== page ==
Families can grow apart for various reasons and sometimes grandparents become estranged from their grandchildren. Reasons may include issues such as divorce, the death of a parent, drug or alcohol abuse, imprisonment, or a break down in the relationship between the parents and grandparents in general.

Grandparents may wish to seek visitation rights with their grandchildren and, in some cases, they may be permitted to petition the court. However, in Wisconsin, courts strongly protect the rights of parents to raise their children as they see fit without outside interference, so a lot depends on the circumstances.

Grandparents who wish to petition for visitation rights may do so only if there is an action affecting the family such as divorce, separation, or perhaps in cases where the parents may be unfit or incompetent. If no action is pending, grandparents are typically not allowed to petition the court.

Grandparent Visitation in Cases of Divorce

If the parents divorce, the courts prefer to see grandparents and children continue an existing relationship of course. However, if both parents refuse to allow grandparent visitation, the court will be hesitant to interfere. If proposed grandparent visitation cuts into the limited time the child could otherwise spend with a parent, time with parents may take priority.

What If My Grandchild’s Parents Were Not Married?

Nowadays, young couples with children may not be married. In paternity cases, the courts are more likely to grant grandparent visitation in cases where the custodial parent is preventing contact if grandparents have maintained a relationship with the child or attempted to.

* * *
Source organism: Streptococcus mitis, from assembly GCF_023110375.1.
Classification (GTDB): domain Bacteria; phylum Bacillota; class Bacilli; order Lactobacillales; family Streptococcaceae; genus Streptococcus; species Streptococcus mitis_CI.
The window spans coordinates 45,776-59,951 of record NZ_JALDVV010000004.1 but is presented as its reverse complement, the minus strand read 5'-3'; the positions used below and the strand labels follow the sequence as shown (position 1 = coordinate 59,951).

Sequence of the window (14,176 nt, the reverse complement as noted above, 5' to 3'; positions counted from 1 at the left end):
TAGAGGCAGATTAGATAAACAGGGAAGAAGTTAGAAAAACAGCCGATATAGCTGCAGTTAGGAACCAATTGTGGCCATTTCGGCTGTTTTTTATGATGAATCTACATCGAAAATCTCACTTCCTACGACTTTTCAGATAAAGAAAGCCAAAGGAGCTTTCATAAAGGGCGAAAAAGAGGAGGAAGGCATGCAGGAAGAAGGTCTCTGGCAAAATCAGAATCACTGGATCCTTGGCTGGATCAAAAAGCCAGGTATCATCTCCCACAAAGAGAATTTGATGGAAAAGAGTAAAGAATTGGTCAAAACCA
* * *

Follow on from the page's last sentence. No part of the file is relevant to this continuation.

It is important to bear in mind that if grandparents are seeking visitation, interference with the custodial parents decisions will be frowned upon. In other words, your rights are limited to having a relationship with the child, not calling the shots or otherwise undermining the relationship between the parent and child.

The Best Interests of the Child in Grandparent Visitation Determinations

If you have grounds to petition the court for visitation with your grandchild, generally speaking the court will look at many factors to consider what is in the best interests of the child (see Wis. Stat. § 767.43 )

The wishes of the parent(s)
The needs of the child, including considerations of physical and emotional health of the child, the safety of the child, and the welfare of the child
The capability of the parents and/or grandparents to meet the needs of the child
The wishes of the child, if the child is capable of making decisions for himself or herself
The strength of the relationship between the grandparent(s) and grandchild
The length of the relationship between the grandparent(s) and grandchild
Evidence of abuse or neglect by the parent(s) or grandparent(s)
Evidence of substance abuse by the parent(s) or grandparent(s)
The child’s adjustment to the home, school, or community
The ability of the parent(s) or grandparent(s) to provide love, affection, and contact with the child